I wrote a bit yesterday about how I have discovered that I don’t love the church just because I was a pastor. That said, the last few months of not being a pastor, has brought some areas of great relief. Let’s be honest, pastoring is not easy and I’m actively trying to pay attention to how I can support my pastors at our new church.  (Side note: It’s weird for me to say “my pastors” cause I haven’t necessarily had one of those for a long, long time. That’s a topic to unpack at a different date).

One of the ways my life has changed is simple: There’s a lot less drama. I mean, a lot. less. drama. Which means there are a lot. less. people. talking. as. if. there. was. a period. every. sentence. in my life.  The simple difference is this: the drama in my life is my drama, our family’s drama or the drama that I choose to enter into. (Which, by the way, there is plenty of that to go around #fourkids). Since I am not a pastor, I am now no longer required to take on the drama of the entire community. No longer does everyone else’s drama automatically become my drama.

Pastors have what I call imputed drama. They not only have to deal with the drama in their own lives but they take on the drama of the entire congregation. It’s drama, imputed.

Now, I think there is something holy about this. It’s the process of coming along side individuals and groups in the midst of their lives and caring for them, embracing them, asking hard questions, listening, and pushing them onward when/if necessary.  Really, it’s one of the great privileges of being a pastor. Usually, coming alongside someone in significant spaces of dissonance, struggle and pain is the space where God tends works the most.

So, that pastors have more drama in their lives is not necessarily a bad thing. In fact, I might be willing to argue that if a pastor is not dealing with imputed drama from the people their community, they probably aren’t doing their job.

That all being said, here are a few preliminary thoughts I have had about this:

They have little choice. This is why it is hard. You and I (if like me, you aren’t a pastor) have the advantage of picking and choosing the drama we’ll take part in – at least the drama that we don’t create. Even those who are leaders/elders in the church are, to an extent, able to pick and choose how deeply they get involved. But pastors, have to be involved. It is a requirement of their job. Again, this isn’t always bad. It just is. Most times this is welcomed but when it all comes at once, its extremely taxing. Just knowing this about your pastor(s) should allow you to at least sympathize a bit more with why their hair is greying and they sometimes look like they got hit by a truck.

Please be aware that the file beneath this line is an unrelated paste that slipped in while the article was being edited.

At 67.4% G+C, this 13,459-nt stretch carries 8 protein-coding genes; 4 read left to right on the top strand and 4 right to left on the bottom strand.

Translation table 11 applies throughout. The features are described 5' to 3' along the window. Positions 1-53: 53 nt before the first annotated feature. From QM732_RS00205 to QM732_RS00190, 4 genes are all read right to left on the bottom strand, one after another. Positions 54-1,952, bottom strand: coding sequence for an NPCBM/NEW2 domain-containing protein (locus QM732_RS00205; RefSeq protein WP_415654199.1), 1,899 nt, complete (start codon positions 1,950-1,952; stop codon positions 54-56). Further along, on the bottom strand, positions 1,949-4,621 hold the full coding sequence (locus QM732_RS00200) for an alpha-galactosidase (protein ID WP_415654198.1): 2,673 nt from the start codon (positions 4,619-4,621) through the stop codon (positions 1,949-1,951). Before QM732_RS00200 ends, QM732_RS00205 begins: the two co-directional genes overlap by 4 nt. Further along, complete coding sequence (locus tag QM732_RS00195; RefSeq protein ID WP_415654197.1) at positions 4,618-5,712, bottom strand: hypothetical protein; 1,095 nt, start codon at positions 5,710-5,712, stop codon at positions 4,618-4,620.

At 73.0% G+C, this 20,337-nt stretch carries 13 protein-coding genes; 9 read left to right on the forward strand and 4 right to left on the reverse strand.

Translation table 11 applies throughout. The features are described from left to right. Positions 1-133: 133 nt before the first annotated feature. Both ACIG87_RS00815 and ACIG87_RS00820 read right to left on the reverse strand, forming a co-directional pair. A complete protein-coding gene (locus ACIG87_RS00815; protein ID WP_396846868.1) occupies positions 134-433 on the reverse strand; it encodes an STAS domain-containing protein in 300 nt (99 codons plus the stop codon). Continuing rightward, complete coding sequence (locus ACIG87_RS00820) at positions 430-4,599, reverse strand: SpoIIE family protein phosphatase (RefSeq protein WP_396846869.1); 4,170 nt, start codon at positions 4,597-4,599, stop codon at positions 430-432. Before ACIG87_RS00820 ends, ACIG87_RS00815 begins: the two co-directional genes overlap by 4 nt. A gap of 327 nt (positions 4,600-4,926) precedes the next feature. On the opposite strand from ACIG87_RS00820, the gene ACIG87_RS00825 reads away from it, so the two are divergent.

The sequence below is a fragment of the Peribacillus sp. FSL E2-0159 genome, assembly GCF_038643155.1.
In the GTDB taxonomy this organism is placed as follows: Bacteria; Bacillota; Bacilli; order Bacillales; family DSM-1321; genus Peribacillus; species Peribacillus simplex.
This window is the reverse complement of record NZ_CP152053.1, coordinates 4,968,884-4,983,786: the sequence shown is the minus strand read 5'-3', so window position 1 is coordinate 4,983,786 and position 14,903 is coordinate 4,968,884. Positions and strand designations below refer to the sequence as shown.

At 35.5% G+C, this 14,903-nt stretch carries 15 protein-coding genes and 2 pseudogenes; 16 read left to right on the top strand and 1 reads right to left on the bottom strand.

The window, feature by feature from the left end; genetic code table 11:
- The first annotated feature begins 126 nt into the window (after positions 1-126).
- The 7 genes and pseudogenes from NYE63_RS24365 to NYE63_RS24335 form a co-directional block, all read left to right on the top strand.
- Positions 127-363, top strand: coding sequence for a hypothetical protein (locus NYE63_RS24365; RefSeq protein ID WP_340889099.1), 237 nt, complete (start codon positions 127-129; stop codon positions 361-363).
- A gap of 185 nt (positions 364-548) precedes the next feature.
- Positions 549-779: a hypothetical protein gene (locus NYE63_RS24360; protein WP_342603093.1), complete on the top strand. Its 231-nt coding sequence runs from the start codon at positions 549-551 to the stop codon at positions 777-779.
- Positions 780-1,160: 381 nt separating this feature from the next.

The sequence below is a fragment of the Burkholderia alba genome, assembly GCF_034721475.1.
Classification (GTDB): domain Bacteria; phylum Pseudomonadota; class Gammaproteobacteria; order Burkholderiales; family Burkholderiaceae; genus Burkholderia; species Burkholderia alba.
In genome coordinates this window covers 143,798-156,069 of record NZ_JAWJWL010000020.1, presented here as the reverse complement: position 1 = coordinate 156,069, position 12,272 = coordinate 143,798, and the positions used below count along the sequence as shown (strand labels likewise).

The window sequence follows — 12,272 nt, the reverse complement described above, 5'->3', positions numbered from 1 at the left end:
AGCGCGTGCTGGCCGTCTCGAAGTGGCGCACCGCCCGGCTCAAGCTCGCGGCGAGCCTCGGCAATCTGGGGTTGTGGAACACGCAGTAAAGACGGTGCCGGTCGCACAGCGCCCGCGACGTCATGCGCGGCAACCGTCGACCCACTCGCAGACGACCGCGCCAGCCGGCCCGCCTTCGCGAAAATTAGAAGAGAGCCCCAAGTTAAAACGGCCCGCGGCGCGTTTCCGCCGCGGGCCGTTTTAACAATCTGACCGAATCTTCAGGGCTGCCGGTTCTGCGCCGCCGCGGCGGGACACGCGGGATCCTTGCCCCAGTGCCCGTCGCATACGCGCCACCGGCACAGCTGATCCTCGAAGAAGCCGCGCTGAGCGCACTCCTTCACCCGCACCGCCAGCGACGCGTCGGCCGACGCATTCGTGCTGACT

They need rest and help. This is connected to the first point. They need some drama-free zones in their lives. It’s why sabbaticals, retreat and rest are so important. Also, this is where those other formal / informal leaders can come in. Really, a pastor should not have to feel like they have to be involved in all the drama. They should be able to share the pastoral burden with other leaders in their community. In fact, they are not the only ones qualified to care for people and sit with them in their pain. This is the job of the community and the more a community cares for one another, the more space the pastor has to be healthy.

Your drama isn’t the center of the world. I would venture to guess at any given time, depending on the size of the church, there are 3-5 major crisis’ happening in the congregation. The bigger the congregation, the more there are. That means, you are not the only one who’s life is hard. You are not the only one who needs to be cared for. This is not to diminish what your are feeling in any way. There is just not enough pastor to go around to care for all the needs that exist. But, I think I feel confident saying that most people are the centers of their own worlds. And when a pastor is unable to meet their needs or care for them directly, they get hurt, pissed-off and bitter. But the bottom line is they just don’t have the emotional  capacity and / or time to care for everyone. This is why it is so important that pastoral care has to be a team based approach in a faith community.

Congregations need to be re-taught that the pastor is not there to meet everyone’s needs. I can easily count far too many times where someone was hurt because the “pastor didn’t show up when I needed them”. When in reality, someone else in the community showed up, or maybe an elder was there to care for them – often sent by me, the pastor. But that wasn’t “good enough” to them because it wasn’t the “Pastor” that came to care for them. Let me be blunt: This is crap. It also sounds like someone who wants to be a victim and wants the pastor be a scapegoat for why their life is the way it is (is that too harsh?) If I’m honest, there were times where I may have ran away from my shepherding role a bit too much and relied on others for it too often. But it wasn’t because I didn’t like being there for people. It was either because I was hurting myself or someone else would have been able to provide much better support in their sleep than I could have on my best day.  This kind of thing shows me that we may have idolized the role of “Pastor” a just a bit too much in our culture.

Now the pushback I can anticipate here would be that the divide between the clergy and laity is an unnatural one and that pastors / leaders carry more than other in their community is a sign of a bad leadership model. To an extent, I would agree. This why I said above that the more than community is sharing in the care for one another, the less this is a problem (this is how it was at The Well for most of my years).

Thoughts? Pushback? Critiques?